When a book on quantum gravity came on air, it sounded like a brief return to something that has declined so much over our lifetimes – knowledge as part of a function of a media flow.
BBC Radio 4's The Language of Pain explores how we talk about pain - and why it helps.
Perhaps what Dhillon was picking up on as patronising was that if you’re addressing a slightly younger audience you have a responsibility not just to keep distracting them with quotable outrages; their minds are less experienced.
With Tom Hughes as lead and a script by Toby Whithouse, The Game gives us a lot to like - but doesn't do enough to surprise.
Passing the age of "believable fuckability".
Birds are able to discriminate between waveforms in a way we cannot - and their cries are mutating.
The mockumentary's second season opens with an hour long special - but some of it hits a bit too close to home.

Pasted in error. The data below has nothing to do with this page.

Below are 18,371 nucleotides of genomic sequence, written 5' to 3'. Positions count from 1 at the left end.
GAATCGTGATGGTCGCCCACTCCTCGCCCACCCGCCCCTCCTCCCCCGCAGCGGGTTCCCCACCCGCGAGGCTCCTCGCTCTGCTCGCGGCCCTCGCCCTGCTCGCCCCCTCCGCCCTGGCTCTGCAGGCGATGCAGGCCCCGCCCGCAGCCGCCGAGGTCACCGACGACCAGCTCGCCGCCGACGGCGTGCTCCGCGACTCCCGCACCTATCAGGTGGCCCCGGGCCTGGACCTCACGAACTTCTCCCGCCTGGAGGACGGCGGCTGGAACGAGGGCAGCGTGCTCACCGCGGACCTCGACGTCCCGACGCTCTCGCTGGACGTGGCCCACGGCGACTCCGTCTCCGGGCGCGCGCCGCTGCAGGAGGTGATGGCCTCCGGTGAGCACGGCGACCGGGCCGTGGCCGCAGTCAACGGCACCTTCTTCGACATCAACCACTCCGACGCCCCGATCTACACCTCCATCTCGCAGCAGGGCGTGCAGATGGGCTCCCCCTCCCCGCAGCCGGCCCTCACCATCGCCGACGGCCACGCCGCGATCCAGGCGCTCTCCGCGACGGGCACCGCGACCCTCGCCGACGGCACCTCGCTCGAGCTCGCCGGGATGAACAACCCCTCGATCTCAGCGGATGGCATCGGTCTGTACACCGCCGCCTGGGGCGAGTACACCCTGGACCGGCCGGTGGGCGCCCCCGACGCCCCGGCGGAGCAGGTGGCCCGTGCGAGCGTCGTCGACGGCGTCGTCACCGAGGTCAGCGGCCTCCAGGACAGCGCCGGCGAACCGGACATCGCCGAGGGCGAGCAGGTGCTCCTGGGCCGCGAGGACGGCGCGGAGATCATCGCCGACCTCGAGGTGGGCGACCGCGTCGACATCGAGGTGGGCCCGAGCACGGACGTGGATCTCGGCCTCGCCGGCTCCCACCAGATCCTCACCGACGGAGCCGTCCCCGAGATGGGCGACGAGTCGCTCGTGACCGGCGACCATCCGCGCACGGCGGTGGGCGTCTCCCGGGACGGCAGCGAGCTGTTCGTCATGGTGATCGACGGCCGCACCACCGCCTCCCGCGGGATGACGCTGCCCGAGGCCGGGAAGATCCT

Do "whatever it takes" to get your film made.
Six months of treatment for cancer? A mere £30,000 at London's most exclusive clinics.
It's easy to get swept up in the thrill of the media and the shiny lights of the debates - but broadcasteres have a serious role to play in the election, too.
It came as no surprise to hear him confess, with a hint of suppressed but immense weariness, the extent to which Hollywood has used history as nothing but an enourmous prop room.
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